Kathryn Bigelow and Mark Boal talk “Zero Dark Thirty” with Martha Raddatz

The East Coast WGA Awards show got under way at New York's BB Kings a good hour before the pokey West Coast, and attendees tweeted up a storm. Soon the trades ran with the news that the key film awards had gone to the adapted screenplay for "Argo" and original script for "Zero Dark Thirty." WGA West was still running clips from nominated screenplays like "Silver Linings Playbook" after the winners had been announced ("Argo"'s clip was the WGA joke, natch.)

"Lincoln" writer Tony Kushner accepted his Paul Selvin award from Steven Spielberg as "Argo"'s win was revealed in NYC. Lena Dunham had already tweeted her "Girls" win from New York, to her accepting producer in LA, Jenni Konner. (Full list of film and television winners is here and below.)

At evening's end, Jessica Chastain gave out the adapted screenplay, finally; "Argo" earned the most applause, and won. A jittery Chris Terrio said that when he began work on "Argo" in 2008, he couldn't pay his rent in New York and defaulted on his student loans. He thanked his director Ben Affleck, who was watching on the WGA live stream.

When original script winner Mark Boal went up to accept his award, he made a point of saying that his director, at least, was supporting him in person. "I want to celebrate Kathryn Bigelow, who came here." She got a big round of applause. "Kathryn, you took this script and made it live, breathe and fly." Boal beat out "Flight," "Looper," "The Master" and "Moonrise Kingdom." As for the Oscars, the WGA did not include Boal's main competitors Michael Haneke ("Amour") or Quentin Tarantino ("Django Unchained").

Documentary screenplay went yet again to Malik Bendjelloul's "Searching for Sugar Man," which is expected to also win the doc Oscar.

The high points of the night were Spielberg presenting an honorary award to Kushner –"Having the writer on set with me is a luxury…nothing gives me more security," said the director, who was surprised to get scribbled notes every day from Kushner–like the theater. This movie was a hybrid, Spielberg observed. In his elegantly literate acceptance speech, Kushner said: "Whatever we write about, we write about freedom…we are among those who insist on the untrammeled imagination."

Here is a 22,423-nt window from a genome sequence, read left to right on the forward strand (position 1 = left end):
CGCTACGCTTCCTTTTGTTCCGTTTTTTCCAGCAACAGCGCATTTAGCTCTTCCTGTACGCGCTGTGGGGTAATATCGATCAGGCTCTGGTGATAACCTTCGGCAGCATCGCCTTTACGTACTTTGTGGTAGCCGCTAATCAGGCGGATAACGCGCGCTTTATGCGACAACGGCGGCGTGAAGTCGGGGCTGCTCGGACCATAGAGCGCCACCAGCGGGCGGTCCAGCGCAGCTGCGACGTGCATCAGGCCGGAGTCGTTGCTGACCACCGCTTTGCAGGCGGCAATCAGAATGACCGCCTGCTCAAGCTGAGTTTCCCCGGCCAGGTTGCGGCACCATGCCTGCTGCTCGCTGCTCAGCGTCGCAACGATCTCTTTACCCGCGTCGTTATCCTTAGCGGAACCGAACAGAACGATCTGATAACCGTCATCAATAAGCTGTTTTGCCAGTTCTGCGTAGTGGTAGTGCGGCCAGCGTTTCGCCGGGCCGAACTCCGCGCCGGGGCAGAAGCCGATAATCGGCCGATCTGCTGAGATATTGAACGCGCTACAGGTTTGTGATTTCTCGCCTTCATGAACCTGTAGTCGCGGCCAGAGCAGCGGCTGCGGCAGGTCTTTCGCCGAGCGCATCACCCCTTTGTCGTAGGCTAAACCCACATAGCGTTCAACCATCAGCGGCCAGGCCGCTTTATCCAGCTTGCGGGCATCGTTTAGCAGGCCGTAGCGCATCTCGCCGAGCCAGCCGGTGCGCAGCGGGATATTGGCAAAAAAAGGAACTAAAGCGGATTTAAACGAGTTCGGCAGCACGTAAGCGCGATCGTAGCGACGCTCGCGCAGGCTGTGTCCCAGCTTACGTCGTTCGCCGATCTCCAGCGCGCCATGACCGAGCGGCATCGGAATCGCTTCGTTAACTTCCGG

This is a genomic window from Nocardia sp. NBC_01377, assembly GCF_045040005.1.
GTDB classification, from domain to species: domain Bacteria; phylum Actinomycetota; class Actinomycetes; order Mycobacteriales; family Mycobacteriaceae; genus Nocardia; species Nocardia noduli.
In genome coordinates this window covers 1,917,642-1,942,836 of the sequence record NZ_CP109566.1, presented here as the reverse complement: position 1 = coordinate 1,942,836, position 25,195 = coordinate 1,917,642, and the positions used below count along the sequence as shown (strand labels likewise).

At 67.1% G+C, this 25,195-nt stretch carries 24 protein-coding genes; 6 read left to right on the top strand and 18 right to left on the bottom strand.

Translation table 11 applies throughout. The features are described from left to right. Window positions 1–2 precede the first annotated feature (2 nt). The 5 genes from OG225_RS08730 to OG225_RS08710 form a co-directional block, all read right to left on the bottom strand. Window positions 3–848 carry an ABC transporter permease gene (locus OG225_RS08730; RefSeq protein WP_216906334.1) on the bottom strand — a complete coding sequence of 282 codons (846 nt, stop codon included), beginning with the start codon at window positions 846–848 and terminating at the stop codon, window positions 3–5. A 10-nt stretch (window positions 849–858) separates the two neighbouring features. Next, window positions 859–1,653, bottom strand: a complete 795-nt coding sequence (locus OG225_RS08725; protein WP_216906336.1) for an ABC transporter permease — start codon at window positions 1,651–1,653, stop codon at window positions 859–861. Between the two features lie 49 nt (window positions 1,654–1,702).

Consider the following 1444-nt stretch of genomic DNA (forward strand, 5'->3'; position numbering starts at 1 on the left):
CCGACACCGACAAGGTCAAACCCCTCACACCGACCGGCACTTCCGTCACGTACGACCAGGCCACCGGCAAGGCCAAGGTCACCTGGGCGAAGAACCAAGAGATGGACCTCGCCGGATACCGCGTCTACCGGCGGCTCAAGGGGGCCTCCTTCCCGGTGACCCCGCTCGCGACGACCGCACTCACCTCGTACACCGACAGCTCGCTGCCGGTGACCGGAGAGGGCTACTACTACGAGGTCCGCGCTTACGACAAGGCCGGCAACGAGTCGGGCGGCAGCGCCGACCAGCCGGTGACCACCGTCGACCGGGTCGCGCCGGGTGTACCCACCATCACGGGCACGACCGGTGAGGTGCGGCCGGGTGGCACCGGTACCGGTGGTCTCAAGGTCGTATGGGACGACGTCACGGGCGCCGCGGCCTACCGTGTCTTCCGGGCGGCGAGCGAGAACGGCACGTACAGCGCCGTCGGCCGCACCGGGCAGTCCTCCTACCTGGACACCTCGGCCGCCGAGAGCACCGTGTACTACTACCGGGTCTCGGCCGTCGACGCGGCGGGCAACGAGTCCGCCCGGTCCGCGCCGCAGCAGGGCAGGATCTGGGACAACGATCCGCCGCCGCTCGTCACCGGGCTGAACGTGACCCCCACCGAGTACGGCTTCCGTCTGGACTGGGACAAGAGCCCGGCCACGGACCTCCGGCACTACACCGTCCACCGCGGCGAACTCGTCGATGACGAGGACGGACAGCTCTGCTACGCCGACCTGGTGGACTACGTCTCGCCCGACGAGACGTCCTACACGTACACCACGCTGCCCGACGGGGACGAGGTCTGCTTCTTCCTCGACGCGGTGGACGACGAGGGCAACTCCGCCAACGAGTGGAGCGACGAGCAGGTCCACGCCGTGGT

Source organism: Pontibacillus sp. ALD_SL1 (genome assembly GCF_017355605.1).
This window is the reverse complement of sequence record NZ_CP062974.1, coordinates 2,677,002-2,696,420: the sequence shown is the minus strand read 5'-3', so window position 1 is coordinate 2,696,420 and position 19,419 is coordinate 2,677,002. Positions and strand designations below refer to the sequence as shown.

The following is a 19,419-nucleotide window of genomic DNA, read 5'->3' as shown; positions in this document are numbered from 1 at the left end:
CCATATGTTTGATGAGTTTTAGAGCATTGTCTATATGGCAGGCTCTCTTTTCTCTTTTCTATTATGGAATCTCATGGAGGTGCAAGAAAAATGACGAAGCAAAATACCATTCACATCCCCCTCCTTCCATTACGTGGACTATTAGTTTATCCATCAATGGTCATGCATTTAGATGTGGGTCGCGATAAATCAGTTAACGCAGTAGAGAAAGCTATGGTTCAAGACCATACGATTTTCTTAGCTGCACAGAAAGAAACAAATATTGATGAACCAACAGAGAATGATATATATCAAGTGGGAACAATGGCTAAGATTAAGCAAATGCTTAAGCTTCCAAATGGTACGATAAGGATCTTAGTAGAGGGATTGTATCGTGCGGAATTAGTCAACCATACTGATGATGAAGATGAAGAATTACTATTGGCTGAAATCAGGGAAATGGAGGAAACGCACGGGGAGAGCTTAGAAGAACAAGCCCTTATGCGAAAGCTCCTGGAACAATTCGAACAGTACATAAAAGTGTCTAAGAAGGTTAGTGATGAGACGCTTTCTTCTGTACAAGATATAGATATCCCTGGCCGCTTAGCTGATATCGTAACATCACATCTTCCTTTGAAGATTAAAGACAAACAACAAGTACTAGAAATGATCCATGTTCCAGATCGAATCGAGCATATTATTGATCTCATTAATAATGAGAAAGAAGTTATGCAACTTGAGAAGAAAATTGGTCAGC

Alfred Molina presented to Brit playwright/screenwriter Tom Stoppard ("Anna Karenina"), who got a standing ovation. Stoppard said that when he used to come to Hollywood decades ago he was terrified, but now it only makes him nervous. He expressed his admiration for the simple lines in movies that derive their detonation from settings, like Harrison Ford to Tommy Lee Jones in "The Fugitive": "I don't care."

Matt Weiner, who later accepted an episodic win for "Mad Men," gave a lovely tribute to the late great Frank Pierson, who preferred the grind of "Mad Men" to retirement.

Nathan Fillion of "The Castle" hosted the packed ballroom event at the JW Marriott downtown; "I will land this awards show upside down if I have to," he said.

12,000 WGA members voted for these awards. WGA winners often predict the Oscar screenplay winners. The winners have matched up 13 out of the last 18 years.

By Anne Thompson